Oh wait, it is Christmas that has (news media-generated) “wars.” How the winter solstice should be observed, however, has become the subject of almost rabbinical discussion on one of the Colorado Pagan listservs, again.
There are always two core factions, the calendrical and the astronomical. The event at stake is the annual Drumming Up the Sun (DUTS), which takes place at Red Rocks Amphitheatre (actually a Denver city park), whose site looks out over that prairie’s-edge city toward the eastern horizon.
DUTS, as one person wrote, is “organic” — it just happens with minimal organizing. And it’s a cool event (pun intended). If I lived up there, I would go. As one Colorado Pagan recently noted in a different context, “trance drumming has become rarer, drum circles are fading, and there just aren’t as many chances for people to drum themselves into trance and call forth the goddesses and gods into our primal beating hearts.” But this one still goes on — it draws hundreds of people sometimes.
But the question is, which morning?
The calendrical faction says, in effect, “Do it on the 21st because that is the solstice date on the calendar.” One of the “calendrists” writes, “Most of the drummers have opted for Monday since some people have to work Tuesday.”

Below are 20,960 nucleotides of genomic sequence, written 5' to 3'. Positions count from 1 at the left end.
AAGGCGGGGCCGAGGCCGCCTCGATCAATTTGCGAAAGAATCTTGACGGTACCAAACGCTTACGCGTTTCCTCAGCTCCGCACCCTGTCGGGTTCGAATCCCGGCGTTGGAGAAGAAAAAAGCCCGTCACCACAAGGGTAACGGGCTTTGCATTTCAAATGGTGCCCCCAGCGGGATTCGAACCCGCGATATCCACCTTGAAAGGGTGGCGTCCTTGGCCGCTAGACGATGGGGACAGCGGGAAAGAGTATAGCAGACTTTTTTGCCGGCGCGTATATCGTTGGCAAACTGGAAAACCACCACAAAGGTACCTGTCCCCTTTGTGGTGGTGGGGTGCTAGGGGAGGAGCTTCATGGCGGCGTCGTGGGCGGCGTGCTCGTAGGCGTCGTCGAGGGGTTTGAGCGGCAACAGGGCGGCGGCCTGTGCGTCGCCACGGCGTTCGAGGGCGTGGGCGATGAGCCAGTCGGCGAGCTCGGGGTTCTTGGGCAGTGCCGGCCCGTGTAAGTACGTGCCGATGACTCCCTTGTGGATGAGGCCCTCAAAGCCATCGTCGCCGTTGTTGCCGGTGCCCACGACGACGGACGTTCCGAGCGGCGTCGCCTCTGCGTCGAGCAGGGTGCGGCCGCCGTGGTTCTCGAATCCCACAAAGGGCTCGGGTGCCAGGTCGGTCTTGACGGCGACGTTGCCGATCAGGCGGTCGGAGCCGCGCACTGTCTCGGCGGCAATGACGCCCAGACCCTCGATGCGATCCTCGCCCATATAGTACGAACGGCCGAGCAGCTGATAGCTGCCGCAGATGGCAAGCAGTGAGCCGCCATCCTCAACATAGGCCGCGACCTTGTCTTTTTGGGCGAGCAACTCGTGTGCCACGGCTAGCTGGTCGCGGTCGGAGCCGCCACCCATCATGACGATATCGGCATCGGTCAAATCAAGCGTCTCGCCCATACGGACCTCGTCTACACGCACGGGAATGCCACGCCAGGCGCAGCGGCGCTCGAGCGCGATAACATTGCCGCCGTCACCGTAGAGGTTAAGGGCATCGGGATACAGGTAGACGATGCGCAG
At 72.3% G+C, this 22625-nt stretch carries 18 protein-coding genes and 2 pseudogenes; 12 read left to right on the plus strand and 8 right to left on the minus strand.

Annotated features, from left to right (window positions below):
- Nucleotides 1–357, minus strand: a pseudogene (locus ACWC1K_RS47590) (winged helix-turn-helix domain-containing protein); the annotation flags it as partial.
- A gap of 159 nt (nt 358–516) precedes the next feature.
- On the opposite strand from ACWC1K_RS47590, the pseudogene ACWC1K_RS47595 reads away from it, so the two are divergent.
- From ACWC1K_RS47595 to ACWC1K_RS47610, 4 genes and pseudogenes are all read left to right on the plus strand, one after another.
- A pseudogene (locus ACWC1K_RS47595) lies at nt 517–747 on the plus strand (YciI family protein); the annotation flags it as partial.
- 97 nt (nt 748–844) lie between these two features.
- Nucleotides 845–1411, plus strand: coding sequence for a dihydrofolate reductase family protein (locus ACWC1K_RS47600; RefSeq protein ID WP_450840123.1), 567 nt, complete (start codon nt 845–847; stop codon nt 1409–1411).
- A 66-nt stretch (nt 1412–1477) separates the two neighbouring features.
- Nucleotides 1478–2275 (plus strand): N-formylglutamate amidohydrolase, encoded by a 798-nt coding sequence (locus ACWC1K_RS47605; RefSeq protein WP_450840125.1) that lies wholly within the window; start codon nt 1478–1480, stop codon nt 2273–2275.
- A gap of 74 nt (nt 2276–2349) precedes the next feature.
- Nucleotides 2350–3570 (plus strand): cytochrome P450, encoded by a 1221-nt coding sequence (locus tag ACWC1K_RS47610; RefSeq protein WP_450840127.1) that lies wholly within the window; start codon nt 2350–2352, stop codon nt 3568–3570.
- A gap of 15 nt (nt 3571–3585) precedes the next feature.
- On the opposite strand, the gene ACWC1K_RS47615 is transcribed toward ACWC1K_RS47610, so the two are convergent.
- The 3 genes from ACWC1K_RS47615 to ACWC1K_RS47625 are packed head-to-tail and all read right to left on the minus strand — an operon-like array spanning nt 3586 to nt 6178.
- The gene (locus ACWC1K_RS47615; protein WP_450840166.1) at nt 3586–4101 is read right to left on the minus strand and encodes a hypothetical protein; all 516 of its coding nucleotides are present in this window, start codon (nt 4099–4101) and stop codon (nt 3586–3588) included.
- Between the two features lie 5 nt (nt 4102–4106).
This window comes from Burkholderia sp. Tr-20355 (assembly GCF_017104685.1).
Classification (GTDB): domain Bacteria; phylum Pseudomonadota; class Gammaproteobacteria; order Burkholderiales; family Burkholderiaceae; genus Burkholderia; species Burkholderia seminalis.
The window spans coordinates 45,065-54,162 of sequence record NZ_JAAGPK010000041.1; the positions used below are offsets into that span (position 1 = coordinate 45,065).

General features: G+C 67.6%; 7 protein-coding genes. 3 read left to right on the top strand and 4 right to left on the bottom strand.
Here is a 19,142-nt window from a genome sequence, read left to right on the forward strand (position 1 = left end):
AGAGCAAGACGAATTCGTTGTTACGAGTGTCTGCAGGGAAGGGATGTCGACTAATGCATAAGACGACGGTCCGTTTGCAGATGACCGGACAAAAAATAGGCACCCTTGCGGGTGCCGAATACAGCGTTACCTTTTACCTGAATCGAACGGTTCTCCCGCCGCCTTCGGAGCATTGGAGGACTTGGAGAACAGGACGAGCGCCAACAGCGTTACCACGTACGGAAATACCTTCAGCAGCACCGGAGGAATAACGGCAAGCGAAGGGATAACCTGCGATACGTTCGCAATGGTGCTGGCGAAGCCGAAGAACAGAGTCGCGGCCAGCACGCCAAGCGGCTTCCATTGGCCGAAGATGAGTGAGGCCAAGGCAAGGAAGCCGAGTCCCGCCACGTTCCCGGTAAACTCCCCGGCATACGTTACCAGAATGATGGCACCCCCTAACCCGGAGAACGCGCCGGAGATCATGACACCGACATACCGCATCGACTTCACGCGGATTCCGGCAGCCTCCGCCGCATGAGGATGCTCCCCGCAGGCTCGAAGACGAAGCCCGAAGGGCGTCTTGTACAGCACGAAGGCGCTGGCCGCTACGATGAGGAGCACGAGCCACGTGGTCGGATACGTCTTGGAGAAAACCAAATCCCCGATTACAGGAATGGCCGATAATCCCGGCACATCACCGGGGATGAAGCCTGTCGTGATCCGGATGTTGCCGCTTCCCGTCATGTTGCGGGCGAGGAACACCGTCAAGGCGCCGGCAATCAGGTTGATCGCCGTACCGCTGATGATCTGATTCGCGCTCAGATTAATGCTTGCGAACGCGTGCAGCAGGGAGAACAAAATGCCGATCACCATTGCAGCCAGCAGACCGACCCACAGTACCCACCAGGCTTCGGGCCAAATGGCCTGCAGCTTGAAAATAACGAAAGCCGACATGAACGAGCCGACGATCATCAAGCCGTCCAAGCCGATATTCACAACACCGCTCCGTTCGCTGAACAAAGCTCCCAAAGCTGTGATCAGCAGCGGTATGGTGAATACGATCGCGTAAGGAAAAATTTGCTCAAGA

Linking to this website, a member of the astrononomical faction posts, “[The site] is pretty clear that the night of the 21st-22nd is the shortest night, and what I didn’t mention before but what is also visible there is that the 22nd is also the shortest day, not the 21st. That is another reason why the 22nd is solstice day, despite the moment of the event happening two hours and eleven minutes into the day before. In other words, the 22nd is the shortest day of the year, another way to define Winter Solstice. . . . If people want to drum up the morning of Solstice Eve I think that’s awesome . . . . I am not trying to pressure anyone to do anything, but rather to state what I’m doing with my group and to provide accurate scientific information.”
And a third small DUTS faction — call them “let’s do it all” — wants both mornings, maybe even 24+ hours of non-stop drumming. “Since we already have people who feel inspired to drum on the mornings of the 21st and the 22nd,” one asks, “could we connect them together as parts of a longer vigil?”
As of this morning, the online opinion-soliciting continues.
If I must take sides, I lean toward the astronomical faction. I have always felt that if you are timing any working to planetary motion, then starting just after the peak moment of whatever is better than starting before it. “Catch the wave,” so to speak. But others may think differently.
As for the solstice, being a self-employed foothills dweller, I will likely roll out of bed on the 22nd, take a bodhran, dress warmly, call the dog (just the one dog now), and climb up the ridge east of the house.
Thanks to the shape of the land, even if I sleep a bit late, I can pick one of several clearings in which to stand as the sun clears the ridge to the southeast. My drumbeats can float out over the little valley, the neighbors’ scattered houses and pastures, and the sun-lit mountain to the west.
Unless, of course, it’s snowing hard, in which case I will have to improvise.